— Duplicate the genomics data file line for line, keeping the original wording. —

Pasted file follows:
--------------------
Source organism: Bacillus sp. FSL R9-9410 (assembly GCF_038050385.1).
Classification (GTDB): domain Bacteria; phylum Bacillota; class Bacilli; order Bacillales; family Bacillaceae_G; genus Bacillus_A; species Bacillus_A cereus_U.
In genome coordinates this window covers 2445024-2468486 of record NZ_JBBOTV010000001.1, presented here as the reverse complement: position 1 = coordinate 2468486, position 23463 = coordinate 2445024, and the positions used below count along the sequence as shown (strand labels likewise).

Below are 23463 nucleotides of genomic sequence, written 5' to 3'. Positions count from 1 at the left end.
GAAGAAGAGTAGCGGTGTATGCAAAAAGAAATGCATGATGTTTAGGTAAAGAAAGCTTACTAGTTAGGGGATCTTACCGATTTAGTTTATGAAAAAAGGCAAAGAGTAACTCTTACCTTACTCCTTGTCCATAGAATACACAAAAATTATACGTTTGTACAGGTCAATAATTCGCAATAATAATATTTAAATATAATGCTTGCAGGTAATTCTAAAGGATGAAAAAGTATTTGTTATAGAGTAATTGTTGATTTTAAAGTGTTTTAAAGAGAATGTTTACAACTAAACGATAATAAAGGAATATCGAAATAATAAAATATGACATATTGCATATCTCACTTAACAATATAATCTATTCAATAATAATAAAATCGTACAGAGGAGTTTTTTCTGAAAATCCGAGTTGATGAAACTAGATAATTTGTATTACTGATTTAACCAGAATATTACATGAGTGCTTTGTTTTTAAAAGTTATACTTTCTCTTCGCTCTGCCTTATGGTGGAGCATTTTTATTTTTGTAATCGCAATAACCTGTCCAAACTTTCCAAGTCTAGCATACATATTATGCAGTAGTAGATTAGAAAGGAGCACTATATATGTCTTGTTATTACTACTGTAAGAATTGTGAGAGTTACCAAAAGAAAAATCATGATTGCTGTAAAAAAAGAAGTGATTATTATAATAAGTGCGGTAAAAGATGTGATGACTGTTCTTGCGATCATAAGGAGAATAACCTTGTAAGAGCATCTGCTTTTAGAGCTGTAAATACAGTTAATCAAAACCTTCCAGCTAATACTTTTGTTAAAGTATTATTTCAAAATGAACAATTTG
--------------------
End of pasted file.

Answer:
Source organism: Bacillus sp. FSL R9-9410 (assembly GCF_038050385.1).
Classification (GTDB): domain Bacteria; phylum Bacillota; class Bacilli; order Bacillales; family Bacillaceae_G; genus Bacillus_A; species Bacillus_A cereus_U.
In genome coordinates this window covers 2445024-2468486 of record NZ_JBBOTV010000001.1, presented here as the reverse complement: position 1 = coordinate 2468486, position 23463 = coordinate 2445024, and the positions used below count along the sequence as shown (strand labels likewise).

Below are 23463 nucleotides of genomic sequence, written 5' to 3'. Positions count from 1 at the left end.
GAAGAAGAGTAGCGGTGTATGCAAAAAGAAATGCATGATGTTTAGGTAAAGAAAGCTTACTAGTTAGGGGATCTTACCGATTTAGTTTATGAAAAAAGGCAAAGAGTAACTCTTACCTTACTCCTTGTCCATAGAATACACAAAAATTATACGTTTGTACAGGTCAATAATTCGCAATAATAATATTTAAATATAATGCTTGCAGGTAATTCTAAAGGATGAAAAAGTATTTGTTATAGAGTAATTGTTGATTTTAAAGTGTTTTAAAGAGAATGTTTACAACTAAACGATAATAAAGGAATATCGAAATAATAAAATATGACATATTGCATATCTCACTTAACAATATAATCTATTCAATAATAATAAAATCGTACAGAGGAGTTTTTTCTGAAAATCCGAGTTGATGAAACTAGATAATTTGTATTACTGATTTAACCAGAATATTACATGAGTGCTTTGTTTTTAAAAGTTATACTTTCTCTTCGCTCTGCCTTATGGTGGAGCATTTTTATTTTTGTAATCGCAATAACCTGTCCAAACTTTCCAAGTCTAGCATACATATTATGCAGTAGTAGATTAGAAAGGAGCACTATATATGTCTTGTTATTACTACTGTAAGAATTGTGAGAGTTACCAAAAGAAAAATCATGATTGCTGTAAAAAAAGAAGTGATTATTATAATAAGTGCGGTAAAAGATGTGATGACTGTTCTTGCGATCATAAGGAGAATAACCTTGTAAGAGCATCTGCTTTTAGAGCTGTAAATACAGTTAATCAAAACCTTCCAGCTAATACTTTTGTTAAAGTATTATTTCAAAATGAACAATTTG